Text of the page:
The Threatened Species Recovery Hub’s six-year research program was completed in 2021. For more information see our about page.
Environmental Compliance and Biodiversity Officer, Coleambally Irrigation Cooperative Limited
Tell us about your organisation
Coleambally Irrigation Cooperative Limited (CICL) is a member-owned cooperative which supplies irrigation and corporate services to our 295 members and other customers. We provide irrigation and drainage services to nearly 500 farms in the Murrumbidgee Valley in the Riverina region of New South Wales. Collectively these farms equate to around 450,000 ha of land owned by 350 businesses.
Our cooperative holds a number of water access licences with the New South Wales Government and accesses a regulated surface water supply from the Murrumbidgee River upstream of Gogeldrie Weir. We manage over 1200 km of water supply and drainage channels in the region, and help organise
and facilitate the delivery of environmental water to significant wetlands. Our irrigators grow a mixture of summer and winter irrigated crops with cotton, rice and corn being the main summer crops. I’ve been with CICL for over 25 years.
What Threatened Species Recovery Hub research have you been involved in?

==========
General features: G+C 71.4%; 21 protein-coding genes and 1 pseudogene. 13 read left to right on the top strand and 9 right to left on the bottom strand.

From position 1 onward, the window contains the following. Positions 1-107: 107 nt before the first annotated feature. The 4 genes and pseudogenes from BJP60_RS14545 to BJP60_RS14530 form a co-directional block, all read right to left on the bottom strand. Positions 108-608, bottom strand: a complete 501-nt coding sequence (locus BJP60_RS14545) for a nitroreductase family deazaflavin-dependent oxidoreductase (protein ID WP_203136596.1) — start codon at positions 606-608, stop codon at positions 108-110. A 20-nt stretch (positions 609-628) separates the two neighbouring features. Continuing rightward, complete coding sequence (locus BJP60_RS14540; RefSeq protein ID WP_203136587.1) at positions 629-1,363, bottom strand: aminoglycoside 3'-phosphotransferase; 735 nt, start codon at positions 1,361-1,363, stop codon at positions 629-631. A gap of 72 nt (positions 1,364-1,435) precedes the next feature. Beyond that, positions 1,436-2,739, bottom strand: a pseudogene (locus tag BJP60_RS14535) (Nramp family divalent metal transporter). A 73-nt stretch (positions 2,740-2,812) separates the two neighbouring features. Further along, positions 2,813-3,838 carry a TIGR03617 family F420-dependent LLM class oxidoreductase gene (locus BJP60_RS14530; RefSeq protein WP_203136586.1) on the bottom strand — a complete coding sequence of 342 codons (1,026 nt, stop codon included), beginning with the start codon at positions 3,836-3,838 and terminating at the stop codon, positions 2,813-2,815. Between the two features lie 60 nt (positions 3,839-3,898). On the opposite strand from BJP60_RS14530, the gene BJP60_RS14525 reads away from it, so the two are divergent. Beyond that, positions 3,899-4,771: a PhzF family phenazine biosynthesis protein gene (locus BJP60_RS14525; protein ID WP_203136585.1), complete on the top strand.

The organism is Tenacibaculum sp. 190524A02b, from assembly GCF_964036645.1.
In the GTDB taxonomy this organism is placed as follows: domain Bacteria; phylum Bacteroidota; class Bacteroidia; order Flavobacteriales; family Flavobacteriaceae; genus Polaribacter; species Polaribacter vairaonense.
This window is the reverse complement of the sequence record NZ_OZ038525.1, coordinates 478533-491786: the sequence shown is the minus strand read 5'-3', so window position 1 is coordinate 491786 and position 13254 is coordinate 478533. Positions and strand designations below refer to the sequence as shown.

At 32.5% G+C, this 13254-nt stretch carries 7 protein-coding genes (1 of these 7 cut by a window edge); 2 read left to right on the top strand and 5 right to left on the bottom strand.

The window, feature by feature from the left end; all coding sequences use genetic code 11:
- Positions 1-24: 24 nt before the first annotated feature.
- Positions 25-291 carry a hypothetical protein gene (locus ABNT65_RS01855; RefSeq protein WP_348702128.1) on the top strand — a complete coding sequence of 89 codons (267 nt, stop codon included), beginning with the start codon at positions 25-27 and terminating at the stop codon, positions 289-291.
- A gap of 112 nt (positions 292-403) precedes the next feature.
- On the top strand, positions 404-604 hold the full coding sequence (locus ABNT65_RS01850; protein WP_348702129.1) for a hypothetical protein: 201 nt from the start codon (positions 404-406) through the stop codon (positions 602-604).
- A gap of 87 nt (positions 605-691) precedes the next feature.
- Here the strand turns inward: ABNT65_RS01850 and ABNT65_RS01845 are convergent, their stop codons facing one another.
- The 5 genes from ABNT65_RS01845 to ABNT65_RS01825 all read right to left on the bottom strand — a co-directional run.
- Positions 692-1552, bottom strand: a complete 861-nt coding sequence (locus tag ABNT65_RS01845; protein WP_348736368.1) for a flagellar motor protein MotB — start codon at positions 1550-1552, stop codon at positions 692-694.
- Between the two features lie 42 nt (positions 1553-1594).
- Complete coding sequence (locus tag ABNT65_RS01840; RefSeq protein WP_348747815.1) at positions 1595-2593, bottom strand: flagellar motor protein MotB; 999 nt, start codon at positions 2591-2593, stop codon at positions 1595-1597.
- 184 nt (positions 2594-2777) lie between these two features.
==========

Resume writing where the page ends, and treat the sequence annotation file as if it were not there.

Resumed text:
CICL is a donor and partner of the Bitterns in Rice Project. The project is a joint effort between rice farmers and conservation scientists to help the strange and Endangered Australasian bittern. Each year between 500 and 1000 bitterns descend on the rice crops in Coleambally and other parts of the Riverina
to breed. This is remarkable as it is around half of Australia’s total population of the species and it is estimated that there are only 1500–4000 remaining in the world. CICL has been working with the Bitterns in Rice team to monitor bittern breeding in our area and to help develop recommendations for bittern-friendly rice farming.
Australasian bittern chicks in a rice field. Image: Matt Herring
What has been good about the collaboration?
It has definitely been an amazing learning experience and a great journey for me. I also believe it has opened many eyes in the local and wider community by highlighting the vital yet simple role that rice growers and irrigators can play in providing critically important habitat requirements on-farm for a threatened species.
What has it changed?
I’ve found this ecological research has changed the topics of discussion when I meet with local farmers these days. While the water price or water allocation are the highest priority, most will have something to say about bitterns or frogs and various other wildlife on their farm. It’s definitely a much more interesting conversation than it was 20 years ago. My involvement in the project has now given me added confidence in promoting it and I look forward to the next phase.
Top image: Mark Robb with an Australasian bittern. Image: Matt Herring